Some breeds that are more genetic predisposed
  • Miniature and toy Poodles
  • Maltese
  • Jack Russell Terriers
  • Yorkies
  • Pomeranians
  • Pekingese
  • Chihuahuas
  • Papillions
  • Boston Terriers
Grades of Luxating Patella
Grade 1
Kneecap pops out intermittently, but can be popped right back in (usually by itself). The pet does not experience pain as a Grade 1
Grade 2
The knee is less stable and pops out of place and doesn't always pop back in automatically.  Manual manipulation is usually required. Pet can begin to have pain.
Grade 3
The kneecap sits outside the groove most of the time, can be positioned back, but will pop right back out.  The pet will be in persistent pain and arthritic changes.
Grade 4
This is the worst-case scenario, the knee cap is outside the groove all the time and will not stay in the groove when popped back in.  The dog will have a hard time walking and will suffer from pain, arthritis and degenerative joint disease. They often will stand knock-knees and toes turned inward.

Treating the Condition
Being proactive is key , no matter how young or old, to prevent surgery ( which carries risks and a difficult recovery) and a diminished quality of life for your dog. 
  • Help your dog maintain a healthy body weight. 
  • Keep your pet moving- It is important to exercise your pet regularly to maintain muscle tone that will help protect the knee joint.
  • Give your dog joint support supplements as soon as the problem is observed. Early start of supplements can help prevent problems later on.
Ultra-Flex Collagen for Pets is especially helpful as it is great for small pets! It is a once a day, easy to administer food based product. Ultra-Flex is veterinary-approved and helps with tendons, ligaments and joint support.The Joint Support Kit  and  Canine Comfort Natural Pain Relief  are especially helpful too for this condition.
  • Chiropractic and acupuncture treatments may help
  • Feed your dog an anti-inflammatory diet using fresh foods
When to Seek Surgery for Your Pet
If the quality of life of your dog is diminished, pain is constant and the non-surgical options have not helped, surgery should be considered.  Supplements should still be continued after surgery to strengthen the joints and ligaments.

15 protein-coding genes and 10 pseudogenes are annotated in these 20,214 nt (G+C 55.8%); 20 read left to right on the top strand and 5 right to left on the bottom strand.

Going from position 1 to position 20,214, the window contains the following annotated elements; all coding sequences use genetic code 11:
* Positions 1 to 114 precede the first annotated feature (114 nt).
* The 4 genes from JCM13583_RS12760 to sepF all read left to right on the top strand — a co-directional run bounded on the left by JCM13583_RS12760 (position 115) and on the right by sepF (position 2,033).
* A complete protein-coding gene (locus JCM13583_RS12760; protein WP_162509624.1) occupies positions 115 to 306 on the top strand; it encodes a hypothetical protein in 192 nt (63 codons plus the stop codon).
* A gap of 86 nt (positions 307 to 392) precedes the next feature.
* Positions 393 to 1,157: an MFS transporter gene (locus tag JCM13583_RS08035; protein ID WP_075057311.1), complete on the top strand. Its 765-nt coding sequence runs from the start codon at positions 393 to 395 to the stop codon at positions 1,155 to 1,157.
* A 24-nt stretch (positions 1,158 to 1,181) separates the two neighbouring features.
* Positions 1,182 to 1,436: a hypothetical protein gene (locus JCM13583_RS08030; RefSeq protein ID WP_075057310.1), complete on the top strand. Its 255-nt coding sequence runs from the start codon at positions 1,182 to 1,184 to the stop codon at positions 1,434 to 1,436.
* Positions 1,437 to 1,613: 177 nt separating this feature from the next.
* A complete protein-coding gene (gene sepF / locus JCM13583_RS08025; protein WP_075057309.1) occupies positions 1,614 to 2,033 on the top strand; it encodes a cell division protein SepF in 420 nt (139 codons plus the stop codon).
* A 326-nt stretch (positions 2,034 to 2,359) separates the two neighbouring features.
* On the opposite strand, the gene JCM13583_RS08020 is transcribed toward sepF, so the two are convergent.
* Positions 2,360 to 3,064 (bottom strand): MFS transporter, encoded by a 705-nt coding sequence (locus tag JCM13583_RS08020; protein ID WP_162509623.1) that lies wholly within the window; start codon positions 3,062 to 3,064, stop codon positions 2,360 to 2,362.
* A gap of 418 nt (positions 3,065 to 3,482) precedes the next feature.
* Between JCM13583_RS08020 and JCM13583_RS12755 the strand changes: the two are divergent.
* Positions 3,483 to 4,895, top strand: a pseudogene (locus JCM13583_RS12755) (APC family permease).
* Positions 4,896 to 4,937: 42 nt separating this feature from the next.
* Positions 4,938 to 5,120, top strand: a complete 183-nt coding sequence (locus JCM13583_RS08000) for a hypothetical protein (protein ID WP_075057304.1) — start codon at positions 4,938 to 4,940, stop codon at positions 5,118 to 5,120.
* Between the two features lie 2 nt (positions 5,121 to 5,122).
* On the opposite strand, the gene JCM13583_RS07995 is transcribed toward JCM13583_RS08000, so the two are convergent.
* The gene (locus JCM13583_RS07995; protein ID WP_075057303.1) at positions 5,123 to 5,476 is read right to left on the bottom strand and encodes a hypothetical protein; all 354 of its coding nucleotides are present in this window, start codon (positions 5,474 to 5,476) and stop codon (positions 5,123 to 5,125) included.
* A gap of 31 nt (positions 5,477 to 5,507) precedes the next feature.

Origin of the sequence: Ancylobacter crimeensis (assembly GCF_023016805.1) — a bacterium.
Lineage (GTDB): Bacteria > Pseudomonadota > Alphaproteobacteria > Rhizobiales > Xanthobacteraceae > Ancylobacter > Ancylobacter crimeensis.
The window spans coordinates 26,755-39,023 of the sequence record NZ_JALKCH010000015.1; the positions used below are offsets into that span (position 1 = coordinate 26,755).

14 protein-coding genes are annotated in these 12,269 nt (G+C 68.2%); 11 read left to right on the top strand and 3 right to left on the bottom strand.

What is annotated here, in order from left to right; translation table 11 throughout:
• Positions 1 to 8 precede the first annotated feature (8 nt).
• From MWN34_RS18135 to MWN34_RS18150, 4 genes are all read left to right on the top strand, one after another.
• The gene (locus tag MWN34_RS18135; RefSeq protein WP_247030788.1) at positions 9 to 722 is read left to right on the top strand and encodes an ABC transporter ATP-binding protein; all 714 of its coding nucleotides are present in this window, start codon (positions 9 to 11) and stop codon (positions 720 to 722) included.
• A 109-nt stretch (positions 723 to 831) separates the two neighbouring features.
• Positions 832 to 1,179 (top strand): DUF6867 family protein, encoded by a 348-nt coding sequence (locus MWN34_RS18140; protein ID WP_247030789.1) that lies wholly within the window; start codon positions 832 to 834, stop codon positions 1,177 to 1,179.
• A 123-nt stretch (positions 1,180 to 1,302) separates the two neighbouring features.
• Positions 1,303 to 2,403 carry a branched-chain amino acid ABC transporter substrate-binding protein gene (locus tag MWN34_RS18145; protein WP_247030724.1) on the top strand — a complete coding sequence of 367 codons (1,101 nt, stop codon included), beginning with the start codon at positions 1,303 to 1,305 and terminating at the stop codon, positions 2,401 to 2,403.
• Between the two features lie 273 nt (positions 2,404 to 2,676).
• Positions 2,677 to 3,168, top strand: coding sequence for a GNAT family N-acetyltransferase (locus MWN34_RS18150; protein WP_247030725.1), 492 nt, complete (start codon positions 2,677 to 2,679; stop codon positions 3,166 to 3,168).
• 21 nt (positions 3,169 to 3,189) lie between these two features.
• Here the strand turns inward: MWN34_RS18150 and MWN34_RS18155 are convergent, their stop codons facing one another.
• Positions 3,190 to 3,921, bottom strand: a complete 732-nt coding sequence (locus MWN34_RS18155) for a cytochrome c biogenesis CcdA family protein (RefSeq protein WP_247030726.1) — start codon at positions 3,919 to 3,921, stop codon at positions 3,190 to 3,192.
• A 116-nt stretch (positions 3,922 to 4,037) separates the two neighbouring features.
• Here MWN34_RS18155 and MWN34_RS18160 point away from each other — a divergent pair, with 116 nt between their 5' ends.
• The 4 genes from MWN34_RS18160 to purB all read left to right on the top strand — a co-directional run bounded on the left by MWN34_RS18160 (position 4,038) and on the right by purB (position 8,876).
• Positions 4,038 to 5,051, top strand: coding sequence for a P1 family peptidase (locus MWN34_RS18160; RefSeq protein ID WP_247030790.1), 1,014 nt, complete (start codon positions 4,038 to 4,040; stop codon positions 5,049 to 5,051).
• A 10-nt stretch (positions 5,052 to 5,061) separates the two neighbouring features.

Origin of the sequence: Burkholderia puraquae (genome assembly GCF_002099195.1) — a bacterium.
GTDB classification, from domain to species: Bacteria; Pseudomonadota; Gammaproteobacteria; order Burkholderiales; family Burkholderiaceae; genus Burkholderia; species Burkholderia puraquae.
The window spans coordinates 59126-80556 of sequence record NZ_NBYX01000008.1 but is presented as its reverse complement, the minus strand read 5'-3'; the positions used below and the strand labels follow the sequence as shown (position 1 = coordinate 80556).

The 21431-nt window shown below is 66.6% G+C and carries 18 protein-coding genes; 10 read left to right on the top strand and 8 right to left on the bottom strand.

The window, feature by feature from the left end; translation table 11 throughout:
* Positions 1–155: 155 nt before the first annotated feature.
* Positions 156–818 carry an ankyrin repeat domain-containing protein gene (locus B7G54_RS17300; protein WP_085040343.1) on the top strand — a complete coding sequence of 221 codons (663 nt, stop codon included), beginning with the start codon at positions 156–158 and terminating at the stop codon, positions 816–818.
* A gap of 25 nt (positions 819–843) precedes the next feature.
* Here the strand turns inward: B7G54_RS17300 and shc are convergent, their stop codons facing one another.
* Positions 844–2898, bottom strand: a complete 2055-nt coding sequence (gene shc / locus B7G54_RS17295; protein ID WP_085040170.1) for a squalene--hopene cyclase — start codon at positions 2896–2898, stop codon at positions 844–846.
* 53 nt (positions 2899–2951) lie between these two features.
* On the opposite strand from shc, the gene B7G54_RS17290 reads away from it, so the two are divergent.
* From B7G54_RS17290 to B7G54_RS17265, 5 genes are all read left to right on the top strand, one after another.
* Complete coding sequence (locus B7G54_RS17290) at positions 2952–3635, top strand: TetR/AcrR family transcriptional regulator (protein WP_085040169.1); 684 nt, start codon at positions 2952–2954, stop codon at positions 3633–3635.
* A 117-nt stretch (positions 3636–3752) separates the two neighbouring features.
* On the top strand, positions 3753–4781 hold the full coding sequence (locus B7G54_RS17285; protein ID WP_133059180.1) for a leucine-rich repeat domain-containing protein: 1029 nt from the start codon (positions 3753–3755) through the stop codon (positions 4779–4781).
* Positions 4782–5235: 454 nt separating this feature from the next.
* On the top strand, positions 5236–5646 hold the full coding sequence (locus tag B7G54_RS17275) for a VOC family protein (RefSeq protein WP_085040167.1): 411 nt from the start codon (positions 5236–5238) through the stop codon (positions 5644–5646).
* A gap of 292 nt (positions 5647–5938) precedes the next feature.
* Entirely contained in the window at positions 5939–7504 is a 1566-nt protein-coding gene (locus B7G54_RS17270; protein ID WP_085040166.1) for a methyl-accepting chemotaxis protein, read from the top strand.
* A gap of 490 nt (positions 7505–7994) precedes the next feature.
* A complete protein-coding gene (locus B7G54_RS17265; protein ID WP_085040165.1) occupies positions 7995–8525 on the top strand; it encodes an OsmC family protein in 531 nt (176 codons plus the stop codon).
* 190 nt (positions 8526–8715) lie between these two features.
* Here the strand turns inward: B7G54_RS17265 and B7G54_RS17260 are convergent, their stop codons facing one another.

Tuesday, September 9, 2014

Animal Cruelty Now A Felony In All 50 States

It may be shocking to think it took this long , but on March 14, 2014, South Dakota became the final state to enact a felony provision for animal cruelty.  There is still more that needs to be done and some states are working on it, such as Massachusetts with there PAWS act, or Protecting Animal Welfare and Safety Act, that has passed and awaits the governor's signature.

The PAWS act requires:

  • Stiffening of penalties for animal abuse-increasing the maximum prison sentence to seven years for a first offense, and up to 10 years for a subsequent offense
  • Requiring veterinarians to report suspected mistreatment to the police (vets who don’t report abuse would be reported to the Board of Registration in Veterinary Medicine)
  • Offenders could face fines, which have been increased to $5,000 for a first offense and $10,000 for a subsequent offense.
In other states,  New Jersey passed State Senate. S. 1870  which will require pet shops in the state to provide consumers with certain identifying information regarding the animals they sell, thus cracking down on puppy mills and New York is working on the Consolidated Animal Crimes Bill (A.775b/S.6643) which improves enforcement by placing animal crimes under the penal code vs. under the farming and agriculture statues.

To see what is being done in your state, you can visit the Humane Society website under legislation.

Monday, September 8, 2014

Reverse Sneezing in Dogs